Several years ago, his wife asked him to help her take photos of jewelry and small products she started selling. He started doing so in a simple, easy and quick way since he didn’t have too much time to spend on her photos, he was quite busy running his studio operation.

What started as a simple and quick photo session of her items, has evolved through the years. He was able to fine tune the lighting, the set-up and overall way her items were photographed. Their method has remained simple, quick, easy to learn, and consistent.

He also noticed over and over again that she was selling her items on eBay for many times more than what she paid for them. Her items sometimes would sell for 35 or 50 times more than what she paid. Sometimes even more than that.

What’s the difference between the items? Nothing, except the photos that she showed were beautiful. They were lit and composed beautifully, had interesting backgrounds and overall, had the look that you might see in the photographs displayed at high end jewelers and department stores. As the result, this gave them a much higher perceived value and her customers were willing to pay more for these items.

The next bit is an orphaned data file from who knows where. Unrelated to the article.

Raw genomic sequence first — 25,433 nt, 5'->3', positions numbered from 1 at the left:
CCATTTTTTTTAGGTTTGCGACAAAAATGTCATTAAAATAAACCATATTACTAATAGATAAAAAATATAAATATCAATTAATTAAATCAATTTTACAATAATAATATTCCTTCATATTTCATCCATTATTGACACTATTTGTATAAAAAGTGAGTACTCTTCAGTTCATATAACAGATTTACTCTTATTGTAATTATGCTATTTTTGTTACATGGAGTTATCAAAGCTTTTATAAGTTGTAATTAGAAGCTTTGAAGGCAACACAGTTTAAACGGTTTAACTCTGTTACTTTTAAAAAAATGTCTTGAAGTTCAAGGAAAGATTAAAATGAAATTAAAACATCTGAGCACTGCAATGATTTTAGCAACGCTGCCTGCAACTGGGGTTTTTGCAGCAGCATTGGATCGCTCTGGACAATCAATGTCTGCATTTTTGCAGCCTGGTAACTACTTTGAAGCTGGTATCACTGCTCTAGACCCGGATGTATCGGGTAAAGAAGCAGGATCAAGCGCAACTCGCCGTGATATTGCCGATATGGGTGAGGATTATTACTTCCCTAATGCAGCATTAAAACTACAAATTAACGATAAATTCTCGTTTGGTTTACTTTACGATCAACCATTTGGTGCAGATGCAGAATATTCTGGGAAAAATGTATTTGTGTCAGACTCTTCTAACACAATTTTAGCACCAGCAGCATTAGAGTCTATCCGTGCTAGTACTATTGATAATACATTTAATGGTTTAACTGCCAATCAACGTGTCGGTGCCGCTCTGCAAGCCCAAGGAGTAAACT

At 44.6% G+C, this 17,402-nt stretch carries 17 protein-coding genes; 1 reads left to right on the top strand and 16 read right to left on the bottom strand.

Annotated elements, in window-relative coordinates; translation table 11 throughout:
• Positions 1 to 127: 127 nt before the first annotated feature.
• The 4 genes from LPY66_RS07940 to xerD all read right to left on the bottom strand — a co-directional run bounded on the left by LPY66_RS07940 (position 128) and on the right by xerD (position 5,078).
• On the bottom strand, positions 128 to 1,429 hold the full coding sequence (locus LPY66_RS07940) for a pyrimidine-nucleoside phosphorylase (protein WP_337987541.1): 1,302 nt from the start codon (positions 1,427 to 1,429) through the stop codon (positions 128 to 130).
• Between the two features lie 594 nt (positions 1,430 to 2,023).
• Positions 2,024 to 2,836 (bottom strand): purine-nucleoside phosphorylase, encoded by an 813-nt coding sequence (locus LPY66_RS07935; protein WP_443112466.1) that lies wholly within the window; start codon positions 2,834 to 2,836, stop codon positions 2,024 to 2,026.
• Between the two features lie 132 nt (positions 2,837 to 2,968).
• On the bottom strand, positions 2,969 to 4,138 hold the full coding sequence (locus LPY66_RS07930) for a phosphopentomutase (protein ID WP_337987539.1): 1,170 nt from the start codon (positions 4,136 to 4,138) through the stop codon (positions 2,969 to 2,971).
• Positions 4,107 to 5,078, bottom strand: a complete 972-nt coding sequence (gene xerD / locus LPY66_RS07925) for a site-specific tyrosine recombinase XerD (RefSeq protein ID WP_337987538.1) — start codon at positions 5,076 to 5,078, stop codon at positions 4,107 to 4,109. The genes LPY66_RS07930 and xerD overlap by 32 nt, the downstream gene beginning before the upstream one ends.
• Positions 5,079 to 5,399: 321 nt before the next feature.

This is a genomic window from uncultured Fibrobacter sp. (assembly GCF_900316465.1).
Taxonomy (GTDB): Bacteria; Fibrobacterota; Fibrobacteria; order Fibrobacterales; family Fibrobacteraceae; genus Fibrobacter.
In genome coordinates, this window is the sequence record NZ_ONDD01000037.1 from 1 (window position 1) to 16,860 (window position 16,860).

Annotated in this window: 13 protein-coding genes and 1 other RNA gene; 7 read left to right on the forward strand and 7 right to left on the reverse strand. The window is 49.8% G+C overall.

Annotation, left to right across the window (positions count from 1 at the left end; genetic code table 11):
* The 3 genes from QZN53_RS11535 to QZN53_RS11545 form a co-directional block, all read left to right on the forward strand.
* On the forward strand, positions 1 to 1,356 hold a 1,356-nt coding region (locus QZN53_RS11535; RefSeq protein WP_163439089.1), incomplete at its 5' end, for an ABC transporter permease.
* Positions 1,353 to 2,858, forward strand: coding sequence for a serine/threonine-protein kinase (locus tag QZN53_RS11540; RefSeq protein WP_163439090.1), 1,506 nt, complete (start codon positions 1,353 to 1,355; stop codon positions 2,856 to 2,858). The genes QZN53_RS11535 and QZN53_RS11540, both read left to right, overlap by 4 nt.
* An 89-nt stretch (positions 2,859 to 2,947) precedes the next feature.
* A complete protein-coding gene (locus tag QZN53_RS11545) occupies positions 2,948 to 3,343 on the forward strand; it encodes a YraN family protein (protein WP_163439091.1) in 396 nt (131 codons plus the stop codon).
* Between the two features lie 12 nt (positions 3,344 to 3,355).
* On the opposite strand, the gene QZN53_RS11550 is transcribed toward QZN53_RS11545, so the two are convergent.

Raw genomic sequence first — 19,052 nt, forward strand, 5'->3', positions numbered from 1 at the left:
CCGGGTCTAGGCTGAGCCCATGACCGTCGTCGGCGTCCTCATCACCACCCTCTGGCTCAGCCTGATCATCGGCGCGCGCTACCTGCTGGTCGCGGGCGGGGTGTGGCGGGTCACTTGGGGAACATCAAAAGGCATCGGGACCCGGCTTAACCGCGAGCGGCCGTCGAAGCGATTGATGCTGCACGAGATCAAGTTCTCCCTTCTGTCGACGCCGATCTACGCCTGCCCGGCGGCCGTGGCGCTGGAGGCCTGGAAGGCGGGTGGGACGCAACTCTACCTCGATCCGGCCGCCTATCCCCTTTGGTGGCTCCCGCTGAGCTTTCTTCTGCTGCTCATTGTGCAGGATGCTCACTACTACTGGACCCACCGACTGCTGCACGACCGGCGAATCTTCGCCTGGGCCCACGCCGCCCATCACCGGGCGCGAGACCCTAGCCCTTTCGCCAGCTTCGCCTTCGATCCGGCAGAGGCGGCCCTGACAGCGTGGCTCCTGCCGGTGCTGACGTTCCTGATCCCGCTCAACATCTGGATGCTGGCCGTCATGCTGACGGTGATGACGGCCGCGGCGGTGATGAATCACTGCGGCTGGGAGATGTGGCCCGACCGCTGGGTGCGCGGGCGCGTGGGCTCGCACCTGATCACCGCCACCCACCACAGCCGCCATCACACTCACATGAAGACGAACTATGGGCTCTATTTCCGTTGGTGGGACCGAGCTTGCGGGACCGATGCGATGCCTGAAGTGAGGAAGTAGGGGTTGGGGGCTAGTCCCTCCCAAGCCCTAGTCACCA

Also covered in this class are several lighting techniques that you can use along with light modifiers to help you fine tune your images to professional levels. It doesn't matter if you're using a DSLR, Mirrorless, iPhone or Android.

Here’s what’s covered:

Introduction
Camera Gear Use
iPhone Camera Used
Window Light
LED Lighting
Using 1 Fluorescent Light
Using a Flashpoint shooting table
Puluz Light Box
Using 2 Dollar Store LED Lights
Softbox Flash & Modeling Light Photography
To Post Process or Not
Class Project
Final Words

It really doesn’t take any more time taking outstanding and professional looking photos. I even show you several lighting methods and techniques you can use. Some of them cost very little and some of them are free.

Take the class today, say NO to bad photos.

Meet Your Teacher

Teacher Profile Image

Photofonz Media Ferdy Neubauer

Sharing the Passion of Photography

Teacher